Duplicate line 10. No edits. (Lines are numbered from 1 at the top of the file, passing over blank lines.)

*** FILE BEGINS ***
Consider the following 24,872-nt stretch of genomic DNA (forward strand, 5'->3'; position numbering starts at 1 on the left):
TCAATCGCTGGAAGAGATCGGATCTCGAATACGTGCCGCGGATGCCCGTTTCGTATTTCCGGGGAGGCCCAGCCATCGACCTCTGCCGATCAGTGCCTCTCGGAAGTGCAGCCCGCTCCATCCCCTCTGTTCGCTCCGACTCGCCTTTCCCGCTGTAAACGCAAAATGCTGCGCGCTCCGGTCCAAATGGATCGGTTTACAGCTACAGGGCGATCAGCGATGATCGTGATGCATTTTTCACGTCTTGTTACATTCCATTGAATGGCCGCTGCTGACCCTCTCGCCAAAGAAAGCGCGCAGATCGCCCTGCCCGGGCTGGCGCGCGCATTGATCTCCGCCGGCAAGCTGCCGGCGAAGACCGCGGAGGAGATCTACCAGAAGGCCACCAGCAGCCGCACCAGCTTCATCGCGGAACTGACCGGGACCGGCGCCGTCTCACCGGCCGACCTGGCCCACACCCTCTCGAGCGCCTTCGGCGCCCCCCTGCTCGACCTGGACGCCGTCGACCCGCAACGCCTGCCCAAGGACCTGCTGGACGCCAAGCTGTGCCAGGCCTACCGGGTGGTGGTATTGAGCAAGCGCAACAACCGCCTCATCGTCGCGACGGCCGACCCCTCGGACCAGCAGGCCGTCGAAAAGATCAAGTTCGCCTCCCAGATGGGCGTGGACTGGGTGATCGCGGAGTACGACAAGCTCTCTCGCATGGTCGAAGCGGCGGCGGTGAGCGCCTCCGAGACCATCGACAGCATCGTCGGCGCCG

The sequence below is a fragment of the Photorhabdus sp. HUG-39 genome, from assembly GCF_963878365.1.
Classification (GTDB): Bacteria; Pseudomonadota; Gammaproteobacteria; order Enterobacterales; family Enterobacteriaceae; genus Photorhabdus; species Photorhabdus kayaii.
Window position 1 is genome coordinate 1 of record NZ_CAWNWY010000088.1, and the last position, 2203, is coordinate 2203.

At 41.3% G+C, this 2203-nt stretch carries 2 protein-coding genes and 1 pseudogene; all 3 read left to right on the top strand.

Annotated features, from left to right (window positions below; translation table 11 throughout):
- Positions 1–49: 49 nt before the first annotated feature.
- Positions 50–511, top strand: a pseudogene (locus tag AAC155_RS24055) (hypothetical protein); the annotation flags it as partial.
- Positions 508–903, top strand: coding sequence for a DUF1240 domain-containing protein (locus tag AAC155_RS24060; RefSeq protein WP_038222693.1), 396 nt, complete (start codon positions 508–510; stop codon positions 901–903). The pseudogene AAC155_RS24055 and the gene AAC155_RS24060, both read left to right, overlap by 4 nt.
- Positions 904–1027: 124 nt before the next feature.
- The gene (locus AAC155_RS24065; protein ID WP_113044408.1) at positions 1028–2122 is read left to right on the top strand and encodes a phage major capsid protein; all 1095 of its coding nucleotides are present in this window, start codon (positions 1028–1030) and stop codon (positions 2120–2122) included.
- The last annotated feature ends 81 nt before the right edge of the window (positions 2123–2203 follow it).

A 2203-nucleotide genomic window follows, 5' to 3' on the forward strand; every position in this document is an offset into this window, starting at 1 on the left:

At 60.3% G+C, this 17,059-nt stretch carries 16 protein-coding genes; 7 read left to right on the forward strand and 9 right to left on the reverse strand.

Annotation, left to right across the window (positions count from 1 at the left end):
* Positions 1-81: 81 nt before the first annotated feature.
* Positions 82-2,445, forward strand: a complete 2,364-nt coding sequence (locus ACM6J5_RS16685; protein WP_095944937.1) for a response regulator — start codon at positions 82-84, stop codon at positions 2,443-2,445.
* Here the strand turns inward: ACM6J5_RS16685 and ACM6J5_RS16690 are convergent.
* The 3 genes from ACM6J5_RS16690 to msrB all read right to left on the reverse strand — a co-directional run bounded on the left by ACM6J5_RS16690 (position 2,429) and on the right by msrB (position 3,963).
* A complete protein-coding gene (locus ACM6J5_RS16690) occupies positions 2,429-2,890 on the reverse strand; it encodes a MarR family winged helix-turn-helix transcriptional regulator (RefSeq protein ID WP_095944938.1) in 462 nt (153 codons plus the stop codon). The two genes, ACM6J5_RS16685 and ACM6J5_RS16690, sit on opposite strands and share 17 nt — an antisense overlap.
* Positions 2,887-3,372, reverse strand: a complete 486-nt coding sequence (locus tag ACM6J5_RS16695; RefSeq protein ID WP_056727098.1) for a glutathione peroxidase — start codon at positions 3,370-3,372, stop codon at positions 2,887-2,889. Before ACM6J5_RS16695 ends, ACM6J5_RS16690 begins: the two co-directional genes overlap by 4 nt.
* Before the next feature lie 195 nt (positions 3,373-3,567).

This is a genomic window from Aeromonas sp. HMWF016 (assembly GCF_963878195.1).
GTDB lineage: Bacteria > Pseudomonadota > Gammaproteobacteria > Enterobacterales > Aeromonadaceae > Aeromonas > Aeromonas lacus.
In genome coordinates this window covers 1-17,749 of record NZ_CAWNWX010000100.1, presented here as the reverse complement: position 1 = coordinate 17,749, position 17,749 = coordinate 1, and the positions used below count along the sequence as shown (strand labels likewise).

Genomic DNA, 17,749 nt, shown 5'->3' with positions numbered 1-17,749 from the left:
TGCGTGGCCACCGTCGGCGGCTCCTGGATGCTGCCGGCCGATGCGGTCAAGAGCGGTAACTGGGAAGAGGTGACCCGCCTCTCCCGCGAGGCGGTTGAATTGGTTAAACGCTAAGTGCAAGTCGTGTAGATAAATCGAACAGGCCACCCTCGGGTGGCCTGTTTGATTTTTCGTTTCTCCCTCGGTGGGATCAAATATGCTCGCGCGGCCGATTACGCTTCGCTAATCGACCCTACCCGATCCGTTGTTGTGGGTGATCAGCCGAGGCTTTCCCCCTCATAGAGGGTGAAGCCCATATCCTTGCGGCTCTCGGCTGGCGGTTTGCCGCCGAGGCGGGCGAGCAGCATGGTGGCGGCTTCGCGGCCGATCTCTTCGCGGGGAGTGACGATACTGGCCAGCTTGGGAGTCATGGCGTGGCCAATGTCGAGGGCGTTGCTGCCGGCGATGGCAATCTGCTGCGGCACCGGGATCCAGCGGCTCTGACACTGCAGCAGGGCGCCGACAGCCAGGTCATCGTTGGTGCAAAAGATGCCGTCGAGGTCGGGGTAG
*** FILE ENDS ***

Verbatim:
- Positions 508–903, top strand: coding sequence for a DUF1240 domain-containing protein (locus tag AAC155_RS24060; RefSeq protein WP_038222693.1), 396 nt, complete (start codon positions 508–510; stop codon positions 901–903). The pseudogene AAC155_RS24055 and the gene AAC155_RS24060, both read left to right, overlap by 4 nt.